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Disability Resulting from a Musculoskeletal Disorder: Worries Related to the Work Environment

Summary

Approximately one person in three worldwide appears to live with a persistent musculoskeletal disorder (MSD). A number of authors point out the significant influence of psychosocial factors, including anxiety, on the development of long-term disability. Excessive worries, which are associated with anxiety, have been documented in workers with persistent musculoskeletal pain. Such worries do not promote adaptation in problematic situations. To date, no study has attempted to understand these worries in relation to the work environment. Yet a better understanding of this phenomenon appears essential if we are to offer more effectively targeted actions for workers with long-term work disabilities.

From a broader perspective of facilitating a prompt and sustainable return to work, the general objective of this study was to develop courses of action for work rehabilitation interventions by studying worries as a source of information for determining the pertinent factors to consider during the return to work (RTW). Two specific objectives were pursued to this end: (1) to examine workers’ worries in greater depth and in relation to the work environment, as well as the intensity of these worries and their interference in the RTW process, and (2) to develop courses of action to guide work rehabilitation interventions for workers with MSDs.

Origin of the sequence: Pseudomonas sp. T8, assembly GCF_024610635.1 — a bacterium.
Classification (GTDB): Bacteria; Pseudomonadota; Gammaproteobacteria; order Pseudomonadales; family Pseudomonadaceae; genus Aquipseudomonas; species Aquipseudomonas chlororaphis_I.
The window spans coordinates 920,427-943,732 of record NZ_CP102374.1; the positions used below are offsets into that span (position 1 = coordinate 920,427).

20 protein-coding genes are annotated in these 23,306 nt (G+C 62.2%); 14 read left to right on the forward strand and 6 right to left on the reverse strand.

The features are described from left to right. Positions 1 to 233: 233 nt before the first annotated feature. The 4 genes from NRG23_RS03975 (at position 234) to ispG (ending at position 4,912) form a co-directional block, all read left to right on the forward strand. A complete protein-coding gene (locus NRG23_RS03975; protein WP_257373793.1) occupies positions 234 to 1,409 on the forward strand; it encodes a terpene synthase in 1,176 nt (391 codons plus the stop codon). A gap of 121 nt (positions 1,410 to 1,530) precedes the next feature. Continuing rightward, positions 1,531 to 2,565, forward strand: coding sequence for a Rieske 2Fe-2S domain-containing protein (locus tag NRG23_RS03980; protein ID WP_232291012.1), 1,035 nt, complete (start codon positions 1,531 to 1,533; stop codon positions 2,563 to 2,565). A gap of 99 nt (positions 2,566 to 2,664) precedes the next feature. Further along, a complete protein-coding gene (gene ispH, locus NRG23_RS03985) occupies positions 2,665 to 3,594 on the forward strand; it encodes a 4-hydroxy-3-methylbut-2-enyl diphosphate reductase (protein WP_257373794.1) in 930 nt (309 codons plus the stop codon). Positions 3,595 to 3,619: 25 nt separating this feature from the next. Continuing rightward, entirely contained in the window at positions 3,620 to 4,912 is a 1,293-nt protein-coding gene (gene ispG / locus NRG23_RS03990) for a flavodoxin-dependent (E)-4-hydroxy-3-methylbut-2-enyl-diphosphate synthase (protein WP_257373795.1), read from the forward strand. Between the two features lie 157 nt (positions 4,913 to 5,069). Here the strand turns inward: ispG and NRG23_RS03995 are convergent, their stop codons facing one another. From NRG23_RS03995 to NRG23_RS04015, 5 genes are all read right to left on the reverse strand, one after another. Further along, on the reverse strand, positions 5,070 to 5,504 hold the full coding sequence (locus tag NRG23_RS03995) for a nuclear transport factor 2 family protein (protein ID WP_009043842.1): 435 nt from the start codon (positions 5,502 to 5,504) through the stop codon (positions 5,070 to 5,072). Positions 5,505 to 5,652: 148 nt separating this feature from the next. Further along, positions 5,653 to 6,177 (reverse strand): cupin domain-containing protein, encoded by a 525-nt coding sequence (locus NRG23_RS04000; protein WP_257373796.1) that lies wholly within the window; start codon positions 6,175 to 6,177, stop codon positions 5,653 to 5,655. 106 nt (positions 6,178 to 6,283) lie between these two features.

An exploratory study with a mixed-methods design was conducted, using a pragmatic approach (Creswell, 2003). An observational and prospective repeated-measures design, with questionnaires self-administered by workers with a long-term disability resulting from an MSD, was used for objective 1. Qualitative data were also collected to acquire a deeper understanding of the phenomenon under study. Participant inclusion criteria were (1) having an MSD that resulted in a sick leave of more than three months from a regular job and receiving compensation from Québec’s workers’ compensation board (the Commission des normes, de l’équité, de la santé et de la sécurité du travail, or CNESST); (2) aged 18 to 64 years; (3) able to speak French or English; and (4) having a therapeutic return to work (TRTW) included in the treatment plan, or RTW included as an objective of the rehabilitation program. Exclusion criteria were (1) having an MSD related to a specific pathology (e.g. recent fracture, metabolic disease, inflammatory or infectious neoplasia of the spinal column) and (2) the presence of a severe mental disorder (e.g. personality disorder in Cluster A of the Diagnostic and Statistical Manual of Mental Disorders (DSM-IV) (American Psychiatric Association, 2000), i.e. paranoid, schizoid or schizotypal personality disorder or a past or present psychotic episode) in their medical record.